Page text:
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Comment Re:This is a common stack in wifi APs (Score 2, Informative) 225

He's right also. I should've said "some of the earlier models (versions 5.0 -> 8.2)".

I would have said "pre-2005" models, but that's not entirely accurate either.

Last time I checked recently, stores mostly had the non-Linux versions in stock or they had the WRT54G"L" side-by-side with the low-memory non-Linux version of the same router. I know NewEgg sells both versions also. Local brick&mortar stores only carried the bad version.

Comment Re:This is a common stack in wifi APs (Score 5, Insightful) 225

[Citation Needed]

If you read the comments on for that router model, not everyone mentions DD-WRT. Some use other 3rd party firmwares like Tomato or Open-WRT or custom builds. And believe it or not, some even write a positive review for the default factory firmware. The nice thing about that model ("L" version) is the extra memory headroom. Earlier models were stripped and crippled to run a really crappy default firmware from Linksys. BitTorrent crashes these small memory models often.

Comment Re:whats the crime in hate crime? (Score 2, Informative) 778

far leftists such as William Ayers, author of "Rules for Radicals" (which outlines this very strategy) and a close personal friend of a certain American President,...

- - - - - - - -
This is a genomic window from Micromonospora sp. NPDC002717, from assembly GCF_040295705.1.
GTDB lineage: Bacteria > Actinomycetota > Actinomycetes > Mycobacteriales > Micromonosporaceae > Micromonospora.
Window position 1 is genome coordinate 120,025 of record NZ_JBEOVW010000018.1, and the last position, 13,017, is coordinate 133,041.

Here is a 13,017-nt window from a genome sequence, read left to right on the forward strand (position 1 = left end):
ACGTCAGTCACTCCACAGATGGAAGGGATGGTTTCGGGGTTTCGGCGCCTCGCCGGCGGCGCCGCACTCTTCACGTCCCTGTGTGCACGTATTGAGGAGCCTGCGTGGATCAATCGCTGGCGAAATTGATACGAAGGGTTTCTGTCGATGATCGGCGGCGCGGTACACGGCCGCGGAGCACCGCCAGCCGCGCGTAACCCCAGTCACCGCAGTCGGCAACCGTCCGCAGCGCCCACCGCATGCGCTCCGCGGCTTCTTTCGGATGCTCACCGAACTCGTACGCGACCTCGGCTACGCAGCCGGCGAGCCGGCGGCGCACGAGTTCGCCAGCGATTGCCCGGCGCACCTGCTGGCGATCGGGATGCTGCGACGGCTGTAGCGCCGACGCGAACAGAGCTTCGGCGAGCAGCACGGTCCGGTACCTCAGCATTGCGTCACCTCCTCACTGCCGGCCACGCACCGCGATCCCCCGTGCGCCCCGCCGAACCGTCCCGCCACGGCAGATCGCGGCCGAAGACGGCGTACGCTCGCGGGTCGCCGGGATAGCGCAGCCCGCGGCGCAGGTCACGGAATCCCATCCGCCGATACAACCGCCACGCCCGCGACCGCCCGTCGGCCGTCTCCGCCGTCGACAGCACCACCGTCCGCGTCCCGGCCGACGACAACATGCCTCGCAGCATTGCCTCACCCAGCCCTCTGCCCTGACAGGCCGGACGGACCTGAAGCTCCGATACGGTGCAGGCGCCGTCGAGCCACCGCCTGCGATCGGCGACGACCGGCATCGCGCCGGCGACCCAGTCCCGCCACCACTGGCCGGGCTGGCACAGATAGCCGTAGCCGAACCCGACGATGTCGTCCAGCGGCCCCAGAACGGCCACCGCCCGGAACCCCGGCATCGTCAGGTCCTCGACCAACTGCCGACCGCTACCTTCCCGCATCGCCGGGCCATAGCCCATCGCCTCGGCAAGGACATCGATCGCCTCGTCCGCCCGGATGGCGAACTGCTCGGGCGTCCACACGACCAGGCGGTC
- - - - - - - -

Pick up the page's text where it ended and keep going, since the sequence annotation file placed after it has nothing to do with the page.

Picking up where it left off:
You're a huge tool.
The author is Saul Alinsky.
All the spoon-fed propaganda you read from your right-wing echo chamber has really made you too lazy to check basic facts.

Comment Re:And what does our FCC think about this? (Score 1) 114

As fun as it might be to disparage the USA (and it's perfectly alright when it leads to improvements). I find it hardly believable to equate China's government to it.

We can argue about their research methods all day, but at least it's up for discussion. Unless you're looking over your shoulder and checking the window for the Chinese Death Van.
For added fun, I'll include this link because it's from across the pond, and Godwins the thread in one fell stroke.

Comment Re:And what does our FCC think about this? (Score 2, Insightful) 114

BadAnalogyGuy wrote:

The FCC is the American version of China's MIIT.

If you think the MIIT has that much power over the Chinese people, how much more power does the FCC have over the entire world?

It's funny, there are so many similarities between China and the U.S. Both are huge world powers that use their military and economic power to intimidate neighbors. Both are led by an oligarchy of unremovable political parties. And both have populaces that are brainwashed and fiercely patriotic.

China is a good mirror of ourselves, so when this type of thing comes up, it's a good idea to take note and think about how we ourselves are being manipulated right here at home.

Your nickname is a bit ironic here.
Try to not paint everyone with the same brush who displays a certain characteristic.
Case in point: Tank Man versus 1999 WTO Protests in Seattle.